Not Much Holiday Cheer at the Washington Post

From a Washington Post column by Erik Wemple headlined “Holiday gloom at The Washington Post”:

In December 2006, David Carr, the media columnist for the New York Times, wrote a column about The Washington Post and mentioned that layoffs could be in the works. Leonard Downie Jr., then The Post’s executive editor, responded with fury: “We want to quash any stupid, false rumors like this one,” said Downie.

That didn’t mean The Post wasn’t slashing its payroll. Thanks to its rich pension fund, the company laid out a series of buyouts in the 2000s — generous packages bulging with cash and health benefits — that aging Posties had trouble resisting. But at least they weren’t layoffs.

What Publisher Fred Ryan announced at a town hall event on Wednesday — those are layoffs. “In the coming year we will be eliminating a number of positions,” said Ryan, who explained it was important to align The Post’s editorial offerings with readers’ interests. The cutbacks, he later emphasized in a staff email, wouldn’t exceed “a single-digit percentage of our workforce.” A 9-percent layoff would reduce The Post’s newsroom by about 100 staffers.

The announcement bewildered Post employees who had crowded into the paper’s fourth floor conference space for the year-end meeting. It arrived as a harsh coda to a series of upbeat presentations on bold initiatives, including ambitious climate coverage, an innovative news-delivery product, and changes afoot in the opinions section. Never bury the lead in a crowd of journalists.

Adding to a sense of whiplash: Early this year, the paper announced a newsroom expansion of 70-plus journalists, featuring 41 editors and fortifications in the spheres of health and wellness, technology, climate, national and international news. “We are placing big bets on a few new areas of coverage in line with our news mission,” noted Executive Editor Sally Buzbee.

Still, the cutbacks don’t come straight out of the blue. The New York Times reported last summer that Ryan had spoken with masthead leaders about the possibility of cutting 100 positions. Sector-wide weakness in ad revenue along with falling subscriptions — The Post had dipped from the 3 million paying digital subscribers that it had touted in 2020 — forced the reckoning, noted the Times.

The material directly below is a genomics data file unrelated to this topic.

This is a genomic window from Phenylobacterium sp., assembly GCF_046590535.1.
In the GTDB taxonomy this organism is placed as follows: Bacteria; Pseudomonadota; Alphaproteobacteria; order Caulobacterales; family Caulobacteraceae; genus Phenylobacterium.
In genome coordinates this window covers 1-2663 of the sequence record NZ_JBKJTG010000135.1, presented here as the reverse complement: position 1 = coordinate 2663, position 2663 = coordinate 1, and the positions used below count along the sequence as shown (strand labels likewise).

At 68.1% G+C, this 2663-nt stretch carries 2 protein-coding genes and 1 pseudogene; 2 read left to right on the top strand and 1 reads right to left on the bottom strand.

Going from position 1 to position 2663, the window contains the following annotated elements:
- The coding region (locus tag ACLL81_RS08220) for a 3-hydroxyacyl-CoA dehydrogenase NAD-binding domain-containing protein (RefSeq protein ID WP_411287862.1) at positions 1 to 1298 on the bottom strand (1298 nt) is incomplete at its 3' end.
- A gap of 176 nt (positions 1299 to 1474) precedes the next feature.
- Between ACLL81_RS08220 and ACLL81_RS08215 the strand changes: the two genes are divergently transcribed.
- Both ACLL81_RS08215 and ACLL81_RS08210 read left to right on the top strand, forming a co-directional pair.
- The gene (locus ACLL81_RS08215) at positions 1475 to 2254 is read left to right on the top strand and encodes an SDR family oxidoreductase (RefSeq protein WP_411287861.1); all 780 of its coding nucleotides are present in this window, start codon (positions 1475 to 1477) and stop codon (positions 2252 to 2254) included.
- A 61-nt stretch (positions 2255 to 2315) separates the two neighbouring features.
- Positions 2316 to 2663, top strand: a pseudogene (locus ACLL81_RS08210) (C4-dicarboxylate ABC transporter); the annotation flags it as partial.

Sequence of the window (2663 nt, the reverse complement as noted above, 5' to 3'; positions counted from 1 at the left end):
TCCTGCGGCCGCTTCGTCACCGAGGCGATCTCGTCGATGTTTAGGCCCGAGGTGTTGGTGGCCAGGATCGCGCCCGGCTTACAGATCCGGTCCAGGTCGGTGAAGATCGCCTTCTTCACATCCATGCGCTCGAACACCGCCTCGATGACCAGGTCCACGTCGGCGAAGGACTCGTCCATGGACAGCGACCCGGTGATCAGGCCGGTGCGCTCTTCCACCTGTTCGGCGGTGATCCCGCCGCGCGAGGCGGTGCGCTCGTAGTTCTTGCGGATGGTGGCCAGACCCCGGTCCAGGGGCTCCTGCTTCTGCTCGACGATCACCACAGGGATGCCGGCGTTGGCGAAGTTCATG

There is a broader context, named Donald Trump. The Post’s journalism and business model soared when the real estate mogul came down the escalator in June 2015 to announce his presidential bid. Traffic and subscriptions proliferated, as did new hires to handle the sensational story.

Did The Post do enough to prepare for the inevitable draining of the punch bowl?

Puck’s Dylan Byers has argued that the Times anticipated this moment with investments in lifestyle content — NYT Cooking, for instance, as well as the company’s games expansion and podcast build-out — that drove digital subscriptions. This has somewhat insulated the company from the very forces that are driving staff reductions or other austerity measures at media outlets including CNN, NPR and Gannett.

Though The Post may not have made the visionary bets of the Times, it didn’t exactly stand still under Ryan, who was appointed as publisher in 2014 by owner Jeff Bezos. The Post’s newsroom has doubled in size under his watch — to around 1,100 journalists — with significant investments in key national and international coverage areas. The paper’s winning entry for the public service Pulitzer Prize drew on the work of 100-plus journalists who investigated every aspect of the Jan. 6, 2021, Capitol insurrection.